Every prospect wants one, but five Yankees prospects in particular need breakout seasons more than most in 2016.

Every prospect heads into a new season each year hoping for one but five Yankee prospects in particular really need to have a breakout season in 2016.

SS/2B, Angel Aguilar: At just 20 years old it would seem this Venezuelan native has plenty of time on his side and from a strictly age standpoint he absolutely does.  However, he picked a bad time to battle nagging injuries last season en route to hitting a career-low .229 in low-A Charleston.  A significantly high ceiling still exists on both sides of the ball but the unprecedented middle infield depth of high-end talent starting to bubble up at the lower levels for the Yankees is quickly creating an awful lot of competition for Aguilar [in the photo above].

His current situation is eerily similar to that of Abiatal Avelino [who made this list a year ago], another high-ceiling middle infielder with some lackluster production in an injury-marred first taste of the long-season leagues who somewhat desperately needed to put together a full, healthy, and productive year.  With the selection of Kyle Holder last year, the ascension of Wilkerman Garcia, the solid debut of Hoy Jun Park, the productive season turned in by Thairo Estrada last year, and others coming up behind them, all of whom will also be getting some playing time at second base too, Aguilar, whether fair or unfair, needs to avoid getting passed by some other guys on the depth chart and needs to have an Avelino-like mini-breakout campaign in his second tour of the long-season leagues.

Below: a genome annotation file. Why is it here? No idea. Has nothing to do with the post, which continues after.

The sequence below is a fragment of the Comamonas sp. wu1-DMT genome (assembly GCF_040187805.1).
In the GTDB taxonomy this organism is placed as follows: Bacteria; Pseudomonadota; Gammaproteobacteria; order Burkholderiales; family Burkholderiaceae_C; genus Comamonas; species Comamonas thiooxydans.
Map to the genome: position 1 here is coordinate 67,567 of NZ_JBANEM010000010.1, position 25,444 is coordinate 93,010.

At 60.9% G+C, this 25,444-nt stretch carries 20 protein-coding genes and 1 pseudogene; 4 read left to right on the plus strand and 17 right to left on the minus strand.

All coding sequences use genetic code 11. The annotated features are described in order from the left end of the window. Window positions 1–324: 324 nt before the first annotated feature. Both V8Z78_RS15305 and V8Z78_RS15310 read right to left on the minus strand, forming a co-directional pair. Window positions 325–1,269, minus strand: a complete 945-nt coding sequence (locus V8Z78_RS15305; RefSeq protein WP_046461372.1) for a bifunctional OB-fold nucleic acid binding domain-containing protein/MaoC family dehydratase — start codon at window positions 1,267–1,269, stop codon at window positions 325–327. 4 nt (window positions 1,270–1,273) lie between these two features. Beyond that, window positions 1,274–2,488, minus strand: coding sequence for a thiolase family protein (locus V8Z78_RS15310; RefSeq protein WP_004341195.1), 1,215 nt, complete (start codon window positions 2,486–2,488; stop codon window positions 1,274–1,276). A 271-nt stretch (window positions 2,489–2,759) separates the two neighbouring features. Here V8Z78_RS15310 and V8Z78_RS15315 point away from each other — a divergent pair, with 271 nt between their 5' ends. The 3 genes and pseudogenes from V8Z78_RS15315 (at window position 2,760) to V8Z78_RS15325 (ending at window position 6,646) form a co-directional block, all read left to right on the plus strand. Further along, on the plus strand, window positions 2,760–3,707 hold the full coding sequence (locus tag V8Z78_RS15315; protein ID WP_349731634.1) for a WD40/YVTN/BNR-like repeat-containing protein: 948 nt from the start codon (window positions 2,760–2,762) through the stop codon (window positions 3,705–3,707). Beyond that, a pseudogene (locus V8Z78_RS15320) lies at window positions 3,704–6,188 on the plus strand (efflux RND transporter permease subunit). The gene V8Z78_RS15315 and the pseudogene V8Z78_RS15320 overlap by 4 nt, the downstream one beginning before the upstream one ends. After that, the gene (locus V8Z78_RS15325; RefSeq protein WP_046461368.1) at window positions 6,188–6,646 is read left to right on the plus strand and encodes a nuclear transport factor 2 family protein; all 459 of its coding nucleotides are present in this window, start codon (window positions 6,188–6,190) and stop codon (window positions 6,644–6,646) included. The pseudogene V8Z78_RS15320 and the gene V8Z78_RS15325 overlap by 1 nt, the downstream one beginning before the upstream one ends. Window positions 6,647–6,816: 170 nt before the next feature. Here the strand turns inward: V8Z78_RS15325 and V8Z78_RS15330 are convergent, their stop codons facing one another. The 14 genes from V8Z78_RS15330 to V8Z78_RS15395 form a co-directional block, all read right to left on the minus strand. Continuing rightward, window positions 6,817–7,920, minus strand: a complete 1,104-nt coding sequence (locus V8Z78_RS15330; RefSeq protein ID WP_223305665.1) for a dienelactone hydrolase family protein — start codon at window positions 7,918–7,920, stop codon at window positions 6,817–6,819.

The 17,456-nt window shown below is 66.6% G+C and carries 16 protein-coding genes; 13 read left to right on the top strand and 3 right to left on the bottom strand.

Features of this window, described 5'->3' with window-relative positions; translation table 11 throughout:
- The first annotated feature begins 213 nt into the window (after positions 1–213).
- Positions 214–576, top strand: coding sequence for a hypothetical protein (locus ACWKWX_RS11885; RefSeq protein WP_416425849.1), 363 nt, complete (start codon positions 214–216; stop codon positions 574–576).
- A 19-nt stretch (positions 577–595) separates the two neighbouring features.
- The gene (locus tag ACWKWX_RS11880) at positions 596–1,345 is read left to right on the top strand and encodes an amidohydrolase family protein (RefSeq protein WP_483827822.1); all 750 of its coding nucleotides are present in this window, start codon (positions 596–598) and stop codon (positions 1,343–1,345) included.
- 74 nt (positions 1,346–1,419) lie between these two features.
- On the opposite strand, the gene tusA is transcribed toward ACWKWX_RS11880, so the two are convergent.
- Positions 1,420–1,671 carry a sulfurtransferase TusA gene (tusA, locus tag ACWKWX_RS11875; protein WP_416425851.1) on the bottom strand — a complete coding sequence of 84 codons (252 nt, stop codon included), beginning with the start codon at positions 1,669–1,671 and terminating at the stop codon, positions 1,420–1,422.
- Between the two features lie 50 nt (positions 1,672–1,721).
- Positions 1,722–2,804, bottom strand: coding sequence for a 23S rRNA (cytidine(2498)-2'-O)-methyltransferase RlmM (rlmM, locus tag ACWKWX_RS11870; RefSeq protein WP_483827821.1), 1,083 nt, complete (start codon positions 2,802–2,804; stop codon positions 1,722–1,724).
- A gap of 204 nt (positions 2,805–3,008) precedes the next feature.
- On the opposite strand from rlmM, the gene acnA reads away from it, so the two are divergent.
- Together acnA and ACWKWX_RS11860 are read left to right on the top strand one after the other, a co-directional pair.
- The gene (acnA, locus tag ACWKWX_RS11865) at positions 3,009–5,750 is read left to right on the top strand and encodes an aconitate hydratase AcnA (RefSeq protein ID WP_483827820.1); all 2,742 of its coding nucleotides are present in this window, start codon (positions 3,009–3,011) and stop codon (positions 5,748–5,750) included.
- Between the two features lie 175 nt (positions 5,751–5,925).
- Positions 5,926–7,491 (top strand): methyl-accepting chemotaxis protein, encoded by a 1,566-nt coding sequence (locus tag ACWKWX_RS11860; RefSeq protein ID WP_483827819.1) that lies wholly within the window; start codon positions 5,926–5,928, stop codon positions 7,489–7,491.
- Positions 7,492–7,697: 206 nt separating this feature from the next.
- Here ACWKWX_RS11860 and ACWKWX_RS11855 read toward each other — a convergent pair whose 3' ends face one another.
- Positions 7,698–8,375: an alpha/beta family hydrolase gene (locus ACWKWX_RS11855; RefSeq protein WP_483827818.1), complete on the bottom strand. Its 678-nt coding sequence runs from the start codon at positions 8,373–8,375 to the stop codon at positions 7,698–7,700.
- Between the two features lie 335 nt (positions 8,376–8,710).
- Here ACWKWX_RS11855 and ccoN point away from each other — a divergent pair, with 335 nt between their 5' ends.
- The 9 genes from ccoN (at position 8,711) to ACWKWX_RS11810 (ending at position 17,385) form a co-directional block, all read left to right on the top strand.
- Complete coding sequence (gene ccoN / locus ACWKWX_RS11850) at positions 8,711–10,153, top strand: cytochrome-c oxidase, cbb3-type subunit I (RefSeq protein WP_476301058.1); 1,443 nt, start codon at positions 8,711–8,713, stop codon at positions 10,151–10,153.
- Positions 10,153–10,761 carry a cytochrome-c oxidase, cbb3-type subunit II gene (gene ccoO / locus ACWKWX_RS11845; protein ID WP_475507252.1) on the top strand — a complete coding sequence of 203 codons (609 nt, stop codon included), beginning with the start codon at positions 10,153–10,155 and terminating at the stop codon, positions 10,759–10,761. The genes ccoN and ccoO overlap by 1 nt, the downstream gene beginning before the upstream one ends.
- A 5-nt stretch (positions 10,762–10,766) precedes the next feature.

Aguilar, despite his youth, needs to stay healthy in 2016 and immediately perform. As past prospects have proven [Anderson Feliz, Claudio Custodio, etc], it doesn't take much missed time before a top prospect can quickly become an afterthought if he's not careful.

RHP, Jose Campos: This Venezuelan native has nearly everything anyone could want in a legitimate burgeoning big league pitching prospect; size [6-foot-3, 230 pounds], power [a fastball that has ranged from 91-97 mph], two above average secondary pitches that flash plus potential, and above average command.  He has even had on the field success too, posting a career 3.84 ERA with less hits allowed than innings pitched a nearly a four to one strikeout-to-walk ratio.  With impeccable makeup too, the foundation is very much in place to become an impact prospect for the Yankees.  He doesn't have a ton of stiff competition from a talent standpoint that he has to fend off either and at 23 years old he's still quite young too.

However, while Campos has a lot going for him the one thing working against him is time; not necessarily a race against Mother Nature but against his ticking minor league clock.  Re-signed to yet another minor league free agent deal this past offseason [his second one in two years], Campos is running short on time to make his mark in the Yankee organization.  Throw in the fact he has yet to see any Double-A action in his career he's in desperate need of shaking off the Tommy John rust from his surgery two years ago and have the kind of breakout season many scouts and team official alike believe he's capable of having.

He has virtually no time for any setbacks or even mild success in 2016; he needs to break out now in order to maintain his status as one of the top Yankee pitching prospects.

RHP, Gabe Encinas: Few hurlers, if any, have the kind of special stuff this former sixth round pick back in 2010 flashes.  He comfortably sits in the 94-96 mph range with his fastball and both the curveball and changeup can be downright devastating pitches at times.  And there are the key words....'at times'.  Neither secondary pitch is consistent, especially from a command standpoint, and the same can be said control-wise about his plus heater too.  Throw in a painfully slow pace on the mound, especially pitching out of the wind-up, Encinas can have long stretches where he can't get his rhythm going and walking nearly five batters per nine innings in his career to date hasn't helped much either.